Reykjavík Museum of Photography

The museum exhibits both historical and contemporary photography in artistic- social- and cultural context. The Reykjavík Museum of Photography has a great collection which now comprises approximately six million photographs. The oldest photos date from about 1860, the most recent from 2014. It also features temporary exhibitions of current local photographers. For more information click here.

Reykjavík Art Museum – Hafnarhús

The old harbour warehouse, Hafnarhús, offers a progressive exhibition program with local and international contemporary artists. The works of key figures, as well as established and emerging current artists are presented in six galleries.

Hafnarhús is also home to the works of Erró (b. 1932), a significant player in the international pop art scene. More information here.

The Old Harbour

The old harbour is the heart of Reykjavík and the catalyst to its formation. The city grew up around the harbour and in the early 20th century it became one of the centers of the Icelandic trawling industry. The harbor area has been transformed in the past decades. It is still one of the most important harbors in Iceland, but in recent years tourism and whale watching have gradually replaced fishing vessels while shops and restaurants have occupied warehouses. The excellent natural harbour was no doubt one of the reasons the first settler of Iceland, Ingólfur Arnarson, chose to settle in Reykjavík.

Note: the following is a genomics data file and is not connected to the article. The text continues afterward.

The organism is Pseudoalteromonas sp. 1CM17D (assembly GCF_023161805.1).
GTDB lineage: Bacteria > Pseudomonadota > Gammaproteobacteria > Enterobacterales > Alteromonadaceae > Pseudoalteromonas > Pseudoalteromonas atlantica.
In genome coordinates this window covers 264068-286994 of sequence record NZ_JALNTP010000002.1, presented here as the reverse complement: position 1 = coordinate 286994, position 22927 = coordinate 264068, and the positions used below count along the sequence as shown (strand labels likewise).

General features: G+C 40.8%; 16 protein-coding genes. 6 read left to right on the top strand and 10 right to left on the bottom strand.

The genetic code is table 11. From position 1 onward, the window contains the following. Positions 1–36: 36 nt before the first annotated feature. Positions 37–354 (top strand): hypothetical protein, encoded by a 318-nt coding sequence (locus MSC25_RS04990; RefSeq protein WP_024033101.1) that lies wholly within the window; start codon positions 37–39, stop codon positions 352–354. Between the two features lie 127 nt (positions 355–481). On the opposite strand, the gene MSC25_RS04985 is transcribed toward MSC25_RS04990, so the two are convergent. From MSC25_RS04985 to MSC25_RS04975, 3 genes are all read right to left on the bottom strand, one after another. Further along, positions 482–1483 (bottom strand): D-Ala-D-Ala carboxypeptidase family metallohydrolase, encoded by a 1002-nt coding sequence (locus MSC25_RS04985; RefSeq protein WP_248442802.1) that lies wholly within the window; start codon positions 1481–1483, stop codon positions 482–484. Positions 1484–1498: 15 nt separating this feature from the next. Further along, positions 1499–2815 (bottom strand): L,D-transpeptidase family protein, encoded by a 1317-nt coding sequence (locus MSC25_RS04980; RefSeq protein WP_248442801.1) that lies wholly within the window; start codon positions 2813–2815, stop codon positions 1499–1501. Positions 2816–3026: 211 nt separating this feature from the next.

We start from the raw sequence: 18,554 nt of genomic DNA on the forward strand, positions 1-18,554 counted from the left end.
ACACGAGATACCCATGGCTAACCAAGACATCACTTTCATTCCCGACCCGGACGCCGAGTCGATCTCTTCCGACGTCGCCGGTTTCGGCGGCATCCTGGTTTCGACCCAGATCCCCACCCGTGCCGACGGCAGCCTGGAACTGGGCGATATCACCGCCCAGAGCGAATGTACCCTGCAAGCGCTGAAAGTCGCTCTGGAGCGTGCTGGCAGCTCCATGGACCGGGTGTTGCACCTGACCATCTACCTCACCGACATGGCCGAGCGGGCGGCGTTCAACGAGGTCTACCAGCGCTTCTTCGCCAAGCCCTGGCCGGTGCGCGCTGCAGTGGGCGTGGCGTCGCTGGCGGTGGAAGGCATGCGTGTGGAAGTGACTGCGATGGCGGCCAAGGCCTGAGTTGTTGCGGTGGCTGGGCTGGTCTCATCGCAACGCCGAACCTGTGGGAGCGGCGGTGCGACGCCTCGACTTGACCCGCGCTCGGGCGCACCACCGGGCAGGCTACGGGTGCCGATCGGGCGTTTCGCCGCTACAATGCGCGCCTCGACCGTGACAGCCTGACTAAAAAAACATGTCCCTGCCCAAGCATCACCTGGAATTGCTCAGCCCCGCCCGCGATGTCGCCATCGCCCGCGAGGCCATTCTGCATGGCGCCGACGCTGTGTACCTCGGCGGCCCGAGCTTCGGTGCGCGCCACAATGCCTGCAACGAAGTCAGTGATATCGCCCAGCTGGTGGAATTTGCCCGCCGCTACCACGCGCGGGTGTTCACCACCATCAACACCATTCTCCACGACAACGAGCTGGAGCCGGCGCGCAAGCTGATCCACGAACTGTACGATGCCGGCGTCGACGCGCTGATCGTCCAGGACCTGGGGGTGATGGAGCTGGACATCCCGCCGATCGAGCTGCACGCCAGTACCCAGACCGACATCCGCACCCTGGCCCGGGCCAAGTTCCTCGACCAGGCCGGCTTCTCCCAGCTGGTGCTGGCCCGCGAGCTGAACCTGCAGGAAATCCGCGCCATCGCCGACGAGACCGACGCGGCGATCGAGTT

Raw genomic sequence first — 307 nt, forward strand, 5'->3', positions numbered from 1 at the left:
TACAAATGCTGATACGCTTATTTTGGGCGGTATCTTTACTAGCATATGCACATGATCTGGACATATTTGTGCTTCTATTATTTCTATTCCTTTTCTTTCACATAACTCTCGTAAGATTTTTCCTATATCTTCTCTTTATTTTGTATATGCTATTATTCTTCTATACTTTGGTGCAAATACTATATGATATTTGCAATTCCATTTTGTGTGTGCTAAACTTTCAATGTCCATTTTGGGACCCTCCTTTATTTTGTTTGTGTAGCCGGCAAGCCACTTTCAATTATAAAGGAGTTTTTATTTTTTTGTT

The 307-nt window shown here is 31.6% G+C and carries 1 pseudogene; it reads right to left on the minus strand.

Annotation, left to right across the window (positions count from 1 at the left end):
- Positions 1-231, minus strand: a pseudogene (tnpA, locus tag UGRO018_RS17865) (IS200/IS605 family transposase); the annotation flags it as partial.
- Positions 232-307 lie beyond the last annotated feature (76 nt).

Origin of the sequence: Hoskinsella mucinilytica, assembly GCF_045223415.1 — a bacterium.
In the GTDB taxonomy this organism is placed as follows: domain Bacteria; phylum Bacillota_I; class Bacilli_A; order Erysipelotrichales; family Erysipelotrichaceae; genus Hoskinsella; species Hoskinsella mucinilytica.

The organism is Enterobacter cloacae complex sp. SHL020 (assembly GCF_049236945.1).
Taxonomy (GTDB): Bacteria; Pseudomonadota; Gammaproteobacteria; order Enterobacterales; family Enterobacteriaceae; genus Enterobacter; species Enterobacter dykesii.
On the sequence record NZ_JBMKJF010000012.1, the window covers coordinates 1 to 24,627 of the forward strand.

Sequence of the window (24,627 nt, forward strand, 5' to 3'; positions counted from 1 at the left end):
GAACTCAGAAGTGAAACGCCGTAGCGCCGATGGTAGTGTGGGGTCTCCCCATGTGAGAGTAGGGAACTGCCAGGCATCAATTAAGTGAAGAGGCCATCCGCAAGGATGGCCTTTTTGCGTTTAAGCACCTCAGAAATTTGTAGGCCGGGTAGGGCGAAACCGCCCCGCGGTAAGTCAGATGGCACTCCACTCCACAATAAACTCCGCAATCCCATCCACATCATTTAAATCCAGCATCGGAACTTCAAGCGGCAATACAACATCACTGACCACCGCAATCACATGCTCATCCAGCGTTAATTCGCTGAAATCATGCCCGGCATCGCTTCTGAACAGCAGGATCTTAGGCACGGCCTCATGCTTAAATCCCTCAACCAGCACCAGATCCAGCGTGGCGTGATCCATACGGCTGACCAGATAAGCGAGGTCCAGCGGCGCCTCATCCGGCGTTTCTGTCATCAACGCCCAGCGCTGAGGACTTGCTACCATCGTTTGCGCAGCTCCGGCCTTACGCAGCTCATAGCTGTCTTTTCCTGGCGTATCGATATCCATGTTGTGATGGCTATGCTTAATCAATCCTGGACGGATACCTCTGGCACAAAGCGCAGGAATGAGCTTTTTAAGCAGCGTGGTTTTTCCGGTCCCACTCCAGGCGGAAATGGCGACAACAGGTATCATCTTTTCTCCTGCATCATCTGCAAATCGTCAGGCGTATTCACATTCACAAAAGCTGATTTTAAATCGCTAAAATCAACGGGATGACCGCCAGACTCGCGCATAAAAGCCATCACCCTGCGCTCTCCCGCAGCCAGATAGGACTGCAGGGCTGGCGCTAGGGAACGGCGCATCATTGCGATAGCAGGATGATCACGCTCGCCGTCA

Viðey island

Unspoiled nature reigns on the island of Viðey, which has a unique place in Icelandic history. Birdlife abounds on the island, while out­stand­ing works of modern art also make their mark. Reachable only by ferry (subject to weather conditions), it is a wonderful place to visit. More information about the island here. For Ferry schedules and pricing please click here.

Kringlan shopping mall

Kringlan is the largest shopping mall in Reykjavík. Kringlan offers a wide variety of over 150 shops, 23 places to eat and a range of services. At Kringlan you will find everything from a public library and a cinema to some of the finest fashion shops and restaurants in town. More information here.

Smáralind shopping mall

Smáralind is the biggest shopping mall in Iceland. In Smáralind you’ll find over 90 shops and businesses on three floors. There is an excellent selection of world- renowned labels, including DressmanXL which we recommend for bear sizes. Furthermore there are restaurants, coffee shops, bakery, pharmacy, ice cream parlor, multi screen cinema and a fully equipped gym. More information here.